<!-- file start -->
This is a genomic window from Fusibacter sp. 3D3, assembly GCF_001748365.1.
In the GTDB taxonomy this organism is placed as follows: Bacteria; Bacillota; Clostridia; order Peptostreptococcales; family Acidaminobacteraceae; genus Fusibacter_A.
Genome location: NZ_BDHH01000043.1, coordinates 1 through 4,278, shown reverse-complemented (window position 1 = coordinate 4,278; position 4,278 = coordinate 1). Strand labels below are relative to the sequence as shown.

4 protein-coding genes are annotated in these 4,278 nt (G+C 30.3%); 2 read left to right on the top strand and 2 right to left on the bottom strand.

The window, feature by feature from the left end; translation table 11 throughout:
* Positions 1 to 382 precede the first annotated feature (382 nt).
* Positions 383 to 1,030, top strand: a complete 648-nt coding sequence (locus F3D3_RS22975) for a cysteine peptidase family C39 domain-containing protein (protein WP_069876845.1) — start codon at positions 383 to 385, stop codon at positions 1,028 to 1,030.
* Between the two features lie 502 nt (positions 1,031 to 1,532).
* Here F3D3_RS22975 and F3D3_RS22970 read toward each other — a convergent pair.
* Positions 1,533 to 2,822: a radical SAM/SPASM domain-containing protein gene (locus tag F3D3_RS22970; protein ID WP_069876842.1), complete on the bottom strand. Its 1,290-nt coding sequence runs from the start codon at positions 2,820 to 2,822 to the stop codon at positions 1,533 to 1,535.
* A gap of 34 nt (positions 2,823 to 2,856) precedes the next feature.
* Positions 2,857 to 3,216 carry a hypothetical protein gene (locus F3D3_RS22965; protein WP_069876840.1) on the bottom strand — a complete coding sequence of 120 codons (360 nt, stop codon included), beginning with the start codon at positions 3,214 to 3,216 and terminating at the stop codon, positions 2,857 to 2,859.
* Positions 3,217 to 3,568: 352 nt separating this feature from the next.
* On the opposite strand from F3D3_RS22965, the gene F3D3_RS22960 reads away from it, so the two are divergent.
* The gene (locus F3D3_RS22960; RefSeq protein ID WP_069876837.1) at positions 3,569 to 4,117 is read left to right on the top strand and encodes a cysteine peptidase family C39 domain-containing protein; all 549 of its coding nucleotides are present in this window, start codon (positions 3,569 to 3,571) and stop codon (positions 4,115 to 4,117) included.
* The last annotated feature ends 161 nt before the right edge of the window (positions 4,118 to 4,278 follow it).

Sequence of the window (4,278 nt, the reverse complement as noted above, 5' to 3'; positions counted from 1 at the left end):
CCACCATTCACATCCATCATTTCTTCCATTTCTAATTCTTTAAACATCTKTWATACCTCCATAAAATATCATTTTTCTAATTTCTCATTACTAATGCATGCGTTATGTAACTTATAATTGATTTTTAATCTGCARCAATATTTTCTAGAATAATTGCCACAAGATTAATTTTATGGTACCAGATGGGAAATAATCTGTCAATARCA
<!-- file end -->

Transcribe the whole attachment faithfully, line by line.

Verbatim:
This is a genomic window from Fusibacter sp. 3D3, assembly GCF_001748365.1.
In the GTDB taxonomy this organism is placed as follows: Bacteria; Bacillota; Clostridia; order Peptostreptococcales; family Acidaminobacteraceae; genus Fusibacter_A.
Genome location: NZ_BDHH01000043.1, coordinates 1 through 4,278, shown reverse-complemented (window position 1 = coordinate 4,278; position 4,278 = coordinate 1). Strand labels below are relative to the sequence as shown.

4 protein-coding genes are annotated in these 4,278 nt (G+C 30.3%); 2 read left to right on the top strand and 2 right to left on the bottom strand.

The window, feature by feature from the left end; translation table 11 throughout:
* Positions 1 to 382 precede the first annotated feature (382 nt).
* Positions 383 to 1,030, top strand: a complete 648-nt coding sequence (locus F3D3_RS22975) for a cysteine peptidase family C39 domain-containing protein (protein WP_069876845.1) — start codon at positions 383 to 385, stop codon at positions 1,028 to 1,030.
* Between the two features lie 502 nt (positions 1,031 to 1,532).
* Here F3D3_RS22975 and F3D3_RS22970 read toward each other — a convergent pair.
* Positions 1,533 to 2,822: a radical SAM/SPASM domain-containing protein gene (locus tag F3D3_RS22970; protein ID WP_069876842.1), complete on the bottom strand. Its 1,290-nt coding sequence runs from the start codon at positions 2,820 to 2,822 to the stop codon at positions 1,533 to 1,535.
* A gap of 34 nt (positions 2,823 to 2,856) precedes the next feature.
* Positions 2,857 to 3,216 carry a hypothetical protein gene (locus F3D3_RS22965; protein WP_069876840.1) on the bottom strand — a complete coding sequence of 120 codons (360 nt, stop codon included), beginning with the start codon at positions 3,214 to 3,216 and terminating at the stop codon, positions 2,857 to 2,859.
* Positions 3,217 to 3,568: 352 nt separating this feature from the next.
* On the opposite strand from F3D3_RS22965, the gene F3D3_RS22960 reads away from it, so the two are divergent.
* The gene (locus F3D3_RS22960; RefSeq protein ID WP_069876837.1) at positions 3,569 to 4,117 is read left to right on the top strand and encodes a cysteine peptidase family C39 domain-containing protein; all 549 of its coding nucleotides are present in this window, start codon (positions 3,569 to 3,571) and stop codon (positions 4,115 to 4,117) included.
* The last annotated feature ends 161 nt before the right edge of the window (positions 4,118 to 4,278 follow it).

Sequence of the window (4,278 nt, the reverse complement as noted above, 5' to 3'; positions counted from 1 at the left end):
CCACCATTCACATCCATCATTTCTTCCATTTCTAATTCTTTAAACATCTKTWATACCTCCATAAAATATCATTTTTCTAATTTCTCATTACTAATGCATGCGTTATGTAACTTATAATTGATTTTTAATCTGCARCAATATTTTCTAGAATAATTGCCACAAGATTAATTTTATGGTACCAGATGGGAAATAATCTGTCAATARCA